Legendary singer/songwriter Stevie Wonder has been chosen as the second recipient of the Library of Congress Gershwin Prize for Popular Song. The award presentation will take place in the Library’s Great Hall on Feb. 23, 2009. A concert celebrating the award is being planned for the following evening.
In addition to the prize, Wonder has accepted the Library’s offer of a musical commission. With that acceptance, Wonder enters a circle of noted composers — including Aaron Copland, Leonard Bernstein and Paquito D’Rivera — who have received Library commissions.
“It’s an immense privilege to join such a remarkable roster of musicians and composers,” said Wonder in a statement. “I am touched to receive this honor and look forward to creating music for the celebration.”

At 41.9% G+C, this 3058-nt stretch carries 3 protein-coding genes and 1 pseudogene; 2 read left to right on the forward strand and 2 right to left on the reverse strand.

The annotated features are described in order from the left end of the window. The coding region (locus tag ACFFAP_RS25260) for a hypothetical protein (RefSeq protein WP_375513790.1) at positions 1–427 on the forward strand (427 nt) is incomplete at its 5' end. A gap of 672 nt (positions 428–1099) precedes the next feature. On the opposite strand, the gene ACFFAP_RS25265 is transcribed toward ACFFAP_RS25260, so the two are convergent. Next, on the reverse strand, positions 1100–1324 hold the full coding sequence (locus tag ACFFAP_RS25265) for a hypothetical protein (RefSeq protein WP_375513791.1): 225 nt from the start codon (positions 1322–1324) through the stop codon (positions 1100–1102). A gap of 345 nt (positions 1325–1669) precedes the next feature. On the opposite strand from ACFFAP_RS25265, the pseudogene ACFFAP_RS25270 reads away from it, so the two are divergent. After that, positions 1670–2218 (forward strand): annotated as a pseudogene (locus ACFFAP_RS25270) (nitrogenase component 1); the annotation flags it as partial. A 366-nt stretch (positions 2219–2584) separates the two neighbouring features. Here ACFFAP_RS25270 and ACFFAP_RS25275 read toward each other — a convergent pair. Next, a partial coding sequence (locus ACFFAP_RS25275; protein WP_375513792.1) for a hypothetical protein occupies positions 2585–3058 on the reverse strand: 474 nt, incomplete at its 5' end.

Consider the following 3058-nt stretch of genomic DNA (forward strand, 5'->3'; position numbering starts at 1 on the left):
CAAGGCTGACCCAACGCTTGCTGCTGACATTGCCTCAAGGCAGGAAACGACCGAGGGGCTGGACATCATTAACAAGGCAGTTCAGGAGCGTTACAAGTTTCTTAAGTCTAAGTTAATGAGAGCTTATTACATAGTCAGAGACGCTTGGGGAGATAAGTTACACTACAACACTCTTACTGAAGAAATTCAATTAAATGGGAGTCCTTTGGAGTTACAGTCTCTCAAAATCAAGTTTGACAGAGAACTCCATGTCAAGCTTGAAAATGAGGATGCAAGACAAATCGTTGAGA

A winner of 25 Grammy Awards, Wonder was inducted into the Rock and Roll Hall of Fame in 1989 and the Songwriters’ Hall of Fame in 2002. In 2005 the Library of Congress placed Wonder’s 1976 double album “Songs in the Key of Life” in the National Recording Registry, which recognizes recordings that are “culturally, historically or aesthetically important and/or inform or reflect life in the United States.”
The first Gershwin Prize — established in tribute to the legacy of composer siblings George and Ira Gershwin — was awarded in May 2007 to singer/songwriter Paul Simon. This year’s Prize advisory committee was comprised of Simon, singer/pianist Michael Feinstein, “Saturday Night Live” creator and producer Lorne Michaels, music producer Phil Ramone and New Orleans singer/songwriter/producer Allen Toussaint.